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Providers question value of tracking info changes within EHRs

Although it’s been four years, the death of Diane Stewart following an elective surgery continues to fuel the discussion of tracking changes within electronic health records (EHRs) in California. Some providers, however, believe there are higher stakes on the table.

Stewart died of a bowel obstruction after knee replacement surgery at Stanford University Medical Center. Portions of her computerized medical record had been deleted after her death, according to a 2008 investigation by the state Department of Public Health.

The hospital has denied any wrongdoing, but the case highlights the firestorm of debate about what information should legally remain in electronic records and what constitutes the legal EHR.

Stewart’s death, viewed by patient safety advocates as the result of a medical error, is the catalyst for supporters of a bill moving through the California legislature. It would mandate that any change or deletion of electronically stored medical information — including the identity of who made the alteration — is automatically documented.

Some providers are skeptical of this technology because there are larger components of EHR implementation that should take priority, and they also question the overall importance of such a reporting trail.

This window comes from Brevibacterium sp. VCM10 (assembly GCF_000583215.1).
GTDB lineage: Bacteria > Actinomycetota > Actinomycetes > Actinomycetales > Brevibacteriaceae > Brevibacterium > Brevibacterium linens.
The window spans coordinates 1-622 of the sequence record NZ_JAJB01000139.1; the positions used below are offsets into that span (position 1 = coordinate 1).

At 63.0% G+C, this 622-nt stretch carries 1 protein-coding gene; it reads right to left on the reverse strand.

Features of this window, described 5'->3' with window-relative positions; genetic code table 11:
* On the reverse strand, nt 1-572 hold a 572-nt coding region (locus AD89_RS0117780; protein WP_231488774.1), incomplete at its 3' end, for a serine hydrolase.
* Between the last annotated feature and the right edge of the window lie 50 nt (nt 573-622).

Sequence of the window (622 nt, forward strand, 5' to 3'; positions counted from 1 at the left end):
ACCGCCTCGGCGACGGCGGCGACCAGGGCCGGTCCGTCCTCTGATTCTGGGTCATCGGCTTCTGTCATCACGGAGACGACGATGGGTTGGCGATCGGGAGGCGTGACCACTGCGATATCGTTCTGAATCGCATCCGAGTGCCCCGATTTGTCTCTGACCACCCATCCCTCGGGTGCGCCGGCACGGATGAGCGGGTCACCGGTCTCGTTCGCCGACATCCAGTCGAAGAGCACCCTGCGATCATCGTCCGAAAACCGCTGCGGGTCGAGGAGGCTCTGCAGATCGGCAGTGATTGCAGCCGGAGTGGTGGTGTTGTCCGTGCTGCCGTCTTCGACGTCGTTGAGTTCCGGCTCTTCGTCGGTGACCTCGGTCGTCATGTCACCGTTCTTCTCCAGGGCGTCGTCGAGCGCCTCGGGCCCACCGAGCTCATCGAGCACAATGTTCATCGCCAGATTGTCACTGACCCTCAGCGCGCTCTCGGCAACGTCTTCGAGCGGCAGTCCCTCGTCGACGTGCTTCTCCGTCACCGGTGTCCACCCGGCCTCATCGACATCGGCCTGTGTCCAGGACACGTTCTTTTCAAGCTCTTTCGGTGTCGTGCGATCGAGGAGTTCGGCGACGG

“Implementing a rule requiring this level of auditing would be expensive and of questionable value,” said Dr. Robert Murry, medical director of informatics at Hunterdon Medical Center in Flemington, N.J. “We need to spend resources making HIT systems easy to use and to interface with each other, not making more audit trails.”

Dr. Emily Patterson, assistant professor at the Ohio State University College of Medicine agreed. “It is my belief that this legislation is unnecessary and a distraction from real issues with safety and effectively providing patient care with software that is quickly gaining in maturity.”

The California Hospital Association (CHA) believes that although EHRs pose new challenges to documentation, hospitals are primarily focused on health information exchange and demonstrating meaningful use, according to a letter to Sen. Mark Leno (D-Calif.). As a result, it brings up the question of what hospitals should be spending their money on in terms of EHRs.

Currently, providers are not required to document any changes to medical records. Nonetheless, the bill is certainly something to keep an eye out for.

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